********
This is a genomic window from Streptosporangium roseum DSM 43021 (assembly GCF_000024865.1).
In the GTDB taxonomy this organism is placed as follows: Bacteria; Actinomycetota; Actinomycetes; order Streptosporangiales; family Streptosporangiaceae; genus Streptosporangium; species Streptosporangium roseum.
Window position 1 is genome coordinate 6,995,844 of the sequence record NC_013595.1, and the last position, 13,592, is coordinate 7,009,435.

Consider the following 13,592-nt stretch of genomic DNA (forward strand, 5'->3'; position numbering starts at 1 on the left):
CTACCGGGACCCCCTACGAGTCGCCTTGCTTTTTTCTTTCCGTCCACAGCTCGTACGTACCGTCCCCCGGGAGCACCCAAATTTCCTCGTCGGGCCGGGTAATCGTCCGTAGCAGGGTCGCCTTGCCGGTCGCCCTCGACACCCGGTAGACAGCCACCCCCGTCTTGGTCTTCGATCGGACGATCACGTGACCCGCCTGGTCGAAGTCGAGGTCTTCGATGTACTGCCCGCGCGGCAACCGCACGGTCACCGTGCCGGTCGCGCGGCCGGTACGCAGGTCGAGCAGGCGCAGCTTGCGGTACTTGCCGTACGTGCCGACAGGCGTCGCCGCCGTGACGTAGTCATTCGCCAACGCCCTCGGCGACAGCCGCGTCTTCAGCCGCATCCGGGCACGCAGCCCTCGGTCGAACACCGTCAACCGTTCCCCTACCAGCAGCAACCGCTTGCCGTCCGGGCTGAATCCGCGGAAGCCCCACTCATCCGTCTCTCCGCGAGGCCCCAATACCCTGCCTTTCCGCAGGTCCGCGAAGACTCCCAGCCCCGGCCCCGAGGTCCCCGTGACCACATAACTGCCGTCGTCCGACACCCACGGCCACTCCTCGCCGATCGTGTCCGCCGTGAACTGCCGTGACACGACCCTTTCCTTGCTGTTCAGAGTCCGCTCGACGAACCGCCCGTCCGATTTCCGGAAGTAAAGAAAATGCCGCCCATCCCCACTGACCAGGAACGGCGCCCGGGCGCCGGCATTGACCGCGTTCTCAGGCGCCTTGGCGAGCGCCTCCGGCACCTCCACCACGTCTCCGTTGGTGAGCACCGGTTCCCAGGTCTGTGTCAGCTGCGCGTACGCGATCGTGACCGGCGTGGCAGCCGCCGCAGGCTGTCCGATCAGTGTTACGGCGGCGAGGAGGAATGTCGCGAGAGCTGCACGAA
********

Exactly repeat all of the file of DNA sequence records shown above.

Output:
This is a genomic window from Streptosporangium roseum DSM 43021 (assembly GCF_000024865.1).
In the GTDB taxonomy this organism is placed as follows: Bacteria; Actinomycetota; Actinomycetes; order Streptosporangiales; family Streptosporangiaceae; genus Streptosporangium; species Streptosporangium roseum.
Window position 1 is genome coordinate 6,995,844 of the sequence record NC_013595.1, and the last position, 13,592, is coordinate 7,009,435.

Consider the following 13,592-nt stretch of genomic DNA (forward strand, 5'->3'; position numbering starts at 1 on the left):
CTACCGGGACCCCCTACGAGTCGCCTTGCTTTTTTCTTTCCGTCCACAGCTCGTACGTACCGTCCCCCGGGAGCACCCAAATTTCCTCGTCGGGCCGGGTAATCGTCCGTAGCAGGGTCGCCTTGCCGGTCGCCCTCGACACCCGGTAGACAGCCACCCCCGTCTTGGTCTTCGATCGGACGATCACGTGACCCGCCTGGTCGAAGTCGAGGTCTTCGATGTACTGCCCGCGCGGCAACCGCACGGTCACCGTGCCGGTCGCGCGGCCGGTACGCAGGTCGAGCAGGCGCAGCTTGCGGTACTTGCCGTACGTGCCGACAGGCGTCGCCGCCGTGACGTAGTCATTCGCCAACGCCCTCGGCGACAGCCGCGTCTTCAGCCGCATCCGGGCACGCAGCCCTCGGTCGAACACCGTCAACCGTTCCCCTACCAGCAGCAACCGCTTGCCGTCCGGGCTGAATCCGCGGAAGCCCCACTCATCCGTCTCTCCGCGAGGCCCCAATACCCTGCCTTTCCGCAGGTCCGCGAAGACTCCCAGCCCCGGCCCCGAGGTCCCCGTGACCACATAACTGCCGTCGTCCGACACCCACGGCCACTCCTCGCCGATCGTGTCCGCCGTGAACTGCCGTGACACGACCCTTTCCTTGCTGTTCAGAGTCCGCTCGACGAACCGCCCGTCCGATTTCCGGAAGTAAAGAAAATGCCGCCCATCCCCACTGACCAGGAACGGCGCCCGGGCGCCGGCATTGACCGCGTTCTCAGGCGCCTTGGCGAGCGCCTCCGGCACCTCCACCACGTCTCCGTTGGTGAGCACCGGTTCCCAGGTCTGTGTCAGCTGCGCGTACGCGATCGTGACCGGCGTGGCAGCCGCCGCAGGCTGTCCGATCAGTGTTACGGCGGCGAGGAGGAATGTCGCGAGAGCTGCACGAA